You need to perform the following steps before beginning your integration:
- Sign up for an Amazon Pay account (or provision an existing account) from the Amazon Pay website; https://pay.amazon.com/us/merchant. An Amazon Pay account provides Amazon with your payment and tax information, application information for reporting, and a Merchant ID (Seller ID) for signing button and widget requests.
To get started quickly, you can also create a developer account that can only access the Sandbox environment and complete registration later: US, EU (French, German, Italian, Spanish), UK, JP.
- Create a new Amazon Pay application (video reference is available on youtube).
- Login to Seller Central and select Integration > Integration Central from the navigation bar on the top-left side.
- Under the Manage client ID/store ID(s) section, click on Create new client ID/store ID, and enter information about your application.
- When you save changes, you receive the Client ID and Client Secret needed for authentication.
- Set up an Amazon Pay Sandbox test buyer account. You will use the Sandbox to conduct an end-to-end test of your integration before going live. For details, see Setting up an Amazon Payments Sandbox test account.
- Obtain an SSL certificate. Your server is required to have a valid SSL certificate issued by a trusted Certificate Authority. Note: When working in a “localhost” environment, an SSL certificate is not required. For more information, see SSL certification.
- Gather your credentials. You can find the following credentials in Seller Central on the Amazon Pay Integration Settings page (Integration > MWS Access Key):
- Merchant ID (seller ID)
- MWS Access Key and MWS Secret Key
- Client ID and Client Secret
Amazon Pay Website Integration Options
- Set up one-time orders only (not recurring payments)
- Maintain complete control of the checkout experience on your site
- Set up API-based transaction management
- Set up for recurring payments (subscription orders)
- Maintain complete control of the checkout experience on your site
- Set up API-based transaction management
New Option 3:
- Use an ecommerce provider (also known as a solution provider) to manage your buyer’s transactions
New Option 4:
- Use a tool to generate an Amazon Pay button
- Offer flat-rate tax and shipping options
- Manage your orders using only the Payment Management Dashboard in Seller Central
- Avoid API requests
Amazon Pay for customers
When customers check out, they can use the Amazon Pay button to securely populate address and payment information from an Amazon account. You can also build and offer an Alexa skill to start accepting Amazon Pay voice orders from customers with Alexa devices.
Is Amazon Pay free?
Amazon Pay charges merchants per transaction in the U.S. There are no setup fees, monthly fees, annual fees, termination fees or hardware items to purchase.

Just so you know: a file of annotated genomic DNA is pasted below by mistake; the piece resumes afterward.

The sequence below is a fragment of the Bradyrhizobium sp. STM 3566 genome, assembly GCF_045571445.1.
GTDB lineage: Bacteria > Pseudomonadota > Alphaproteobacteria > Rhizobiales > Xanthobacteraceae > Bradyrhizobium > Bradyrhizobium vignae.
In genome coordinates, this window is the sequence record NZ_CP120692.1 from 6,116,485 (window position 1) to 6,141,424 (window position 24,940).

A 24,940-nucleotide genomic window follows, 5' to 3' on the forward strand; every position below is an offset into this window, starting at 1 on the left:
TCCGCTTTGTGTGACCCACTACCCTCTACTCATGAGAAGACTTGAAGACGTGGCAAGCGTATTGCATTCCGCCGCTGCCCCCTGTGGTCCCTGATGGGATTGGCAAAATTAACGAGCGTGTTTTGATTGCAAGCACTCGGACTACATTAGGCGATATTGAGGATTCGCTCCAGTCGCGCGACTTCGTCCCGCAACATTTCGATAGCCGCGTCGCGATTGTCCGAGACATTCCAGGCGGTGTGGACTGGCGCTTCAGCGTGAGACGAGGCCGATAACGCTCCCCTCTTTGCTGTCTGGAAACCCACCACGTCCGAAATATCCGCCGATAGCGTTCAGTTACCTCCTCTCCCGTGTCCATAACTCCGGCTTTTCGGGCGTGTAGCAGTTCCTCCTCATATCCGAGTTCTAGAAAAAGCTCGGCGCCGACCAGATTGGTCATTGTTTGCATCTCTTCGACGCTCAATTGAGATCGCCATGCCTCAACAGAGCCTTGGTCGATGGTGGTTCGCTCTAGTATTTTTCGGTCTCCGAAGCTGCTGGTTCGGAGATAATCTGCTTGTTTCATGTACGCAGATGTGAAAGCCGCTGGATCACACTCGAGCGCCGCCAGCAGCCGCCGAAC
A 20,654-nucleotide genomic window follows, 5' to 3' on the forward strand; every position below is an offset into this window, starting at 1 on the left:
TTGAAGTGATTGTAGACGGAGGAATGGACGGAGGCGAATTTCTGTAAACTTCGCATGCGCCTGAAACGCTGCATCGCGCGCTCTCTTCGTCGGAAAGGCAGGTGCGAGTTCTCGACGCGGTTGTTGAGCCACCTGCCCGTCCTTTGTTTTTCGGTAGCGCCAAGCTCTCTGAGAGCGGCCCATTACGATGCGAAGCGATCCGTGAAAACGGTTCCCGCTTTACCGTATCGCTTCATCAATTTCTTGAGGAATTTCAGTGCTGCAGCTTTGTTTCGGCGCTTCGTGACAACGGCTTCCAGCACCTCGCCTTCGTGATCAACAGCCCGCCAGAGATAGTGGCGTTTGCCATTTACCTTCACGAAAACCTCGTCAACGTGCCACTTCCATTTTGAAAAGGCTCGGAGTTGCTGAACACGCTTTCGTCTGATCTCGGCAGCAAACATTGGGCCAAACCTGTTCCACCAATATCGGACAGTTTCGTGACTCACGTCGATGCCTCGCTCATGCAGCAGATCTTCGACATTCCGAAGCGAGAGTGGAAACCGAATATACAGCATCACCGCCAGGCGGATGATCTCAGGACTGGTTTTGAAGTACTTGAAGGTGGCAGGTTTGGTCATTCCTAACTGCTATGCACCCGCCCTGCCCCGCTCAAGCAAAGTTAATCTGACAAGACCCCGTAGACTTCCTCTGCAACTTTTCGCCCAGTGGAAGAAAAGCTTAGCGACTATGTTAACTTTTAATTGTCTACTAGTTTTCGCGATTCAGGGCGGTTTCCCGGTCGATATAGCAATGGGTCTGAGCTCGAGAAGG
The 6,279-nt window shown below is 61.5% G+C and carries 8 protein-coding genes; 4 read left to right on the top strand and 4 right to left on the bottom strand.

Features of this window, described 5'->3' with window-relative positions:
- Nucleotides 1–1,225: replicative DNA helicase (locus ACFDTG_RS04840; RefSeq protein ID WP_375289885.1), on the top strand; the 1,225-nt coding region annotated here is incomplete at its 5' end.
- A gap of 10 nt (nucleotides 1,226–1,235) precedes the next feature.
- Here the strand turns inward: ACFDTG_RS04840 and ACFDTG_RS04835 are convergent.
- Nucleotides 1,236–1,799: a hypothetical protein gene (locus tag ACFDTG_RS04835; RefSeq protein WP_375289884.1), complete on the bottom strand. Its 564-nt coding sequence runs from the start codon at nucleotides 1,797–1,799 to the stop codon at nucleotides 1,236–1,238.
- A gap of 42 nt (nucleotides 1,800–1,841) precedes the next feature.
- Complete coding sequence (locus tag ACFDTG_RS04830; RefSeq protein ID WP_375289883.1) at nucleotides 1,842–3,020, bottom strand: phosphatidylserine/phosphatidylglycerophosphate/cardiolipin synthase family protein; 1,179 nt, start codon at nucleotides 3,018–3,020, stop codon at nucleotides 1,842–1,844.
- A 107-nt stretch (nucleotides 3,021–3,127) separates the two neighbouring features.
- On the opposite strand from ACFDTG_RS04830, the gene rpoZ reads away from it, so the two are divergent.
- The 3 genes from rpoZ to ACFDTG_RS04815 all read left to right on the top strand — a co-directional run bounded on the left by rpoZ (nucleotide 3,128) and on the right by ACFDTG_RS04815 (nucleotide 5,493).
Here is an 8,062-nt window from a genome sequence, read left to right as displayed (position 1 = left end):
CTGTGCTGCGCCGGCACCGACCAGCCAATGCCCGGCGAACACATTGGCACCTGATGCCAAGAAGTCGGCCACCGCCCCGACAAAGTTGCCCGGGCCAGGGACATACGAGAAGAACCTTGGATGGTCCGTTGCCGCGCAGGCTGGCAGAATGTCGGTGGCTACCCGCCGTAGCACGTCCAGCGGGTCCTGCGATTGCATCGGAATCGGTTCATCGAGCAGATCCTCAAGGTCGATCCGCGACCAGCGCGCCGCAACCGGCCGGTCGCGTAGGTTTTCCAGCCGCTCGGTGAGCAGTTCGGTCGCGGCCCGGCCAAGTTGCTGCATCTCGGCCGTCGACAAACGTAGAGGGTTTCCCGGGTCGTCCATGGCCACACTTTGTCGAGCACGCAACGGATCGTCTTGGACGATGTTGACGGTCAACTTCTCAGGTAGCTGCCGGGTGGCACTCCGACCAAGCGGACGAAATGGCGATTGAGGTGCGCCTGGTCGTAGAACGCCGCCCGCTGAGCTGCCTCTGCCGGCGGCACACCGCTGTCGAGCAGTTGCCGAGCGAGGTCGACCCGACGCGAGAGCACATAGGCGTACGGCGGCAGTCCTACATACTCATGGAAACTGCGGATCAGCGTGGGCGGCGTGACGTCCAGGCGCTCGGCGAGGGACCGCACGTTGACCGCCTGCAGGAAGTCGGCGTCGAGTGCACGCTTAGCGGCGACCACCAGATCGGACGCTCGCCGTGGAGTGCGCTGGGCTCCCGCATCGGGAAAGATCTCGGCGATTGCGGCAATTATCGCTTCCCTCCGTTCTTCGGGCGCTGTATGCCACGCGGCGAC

- Online and mobile payments: 2.9% plus 30 cents per transaction.
- Alexa voice payments: 4% plus 30 cents per transaction.
- For charitable organizations: 2.2% plus 30 cents per transaction.
Cross-border payments made with cards that are issued outside of the U.S. incur an extra 1% fee. If you process a refund, Amazon Payment refunds you your percentage-based transaction fee, but keeps the 30-cent authorization fee. It charges $20 (plus tax) if you dispute a chargeback claim.
Benefits of Amazon Pay
Amazon is one of the world’s most valuable brands, according to brand consulting company Kantar’s BrandZ rankings. Most of your customers will recognize and trust the Amazon name, which could increase conversions.
Amazon Prime has over 200 million members globally.
Many of your customers will already have an Amazon account, so they can check out in fewer steps.
Amazon handles secure payments and disputes.
Customers can be confident that their payment details are secure and any issues with their purchase will be resolved through the Amazon Pay A-to-z Guarantee, which provides refunds in cases where packages are late, damaged or not delivered.
Integration can be quick and easy.
Many e-commerce platforms, such as BigCommerce, Magento and Shopify, have out-of-the-box plug-ins to get Amazon Pay working in just a few clicks.
1. Reserve policies can delay payouts.
For new users, Amazon reserves 100% of funds for seven days to handle disputed transactions. Sellers can graduate to a less-restrictive “reserve tier” by completing at least 100 orders and maintaining an order defect rate below 1%. The order defect rate is calculated over the course of a 60-day period and includes the percentage of orders that had negative feedback, had A-to-z Guarantee claims (refunds) and credit card chargebacks.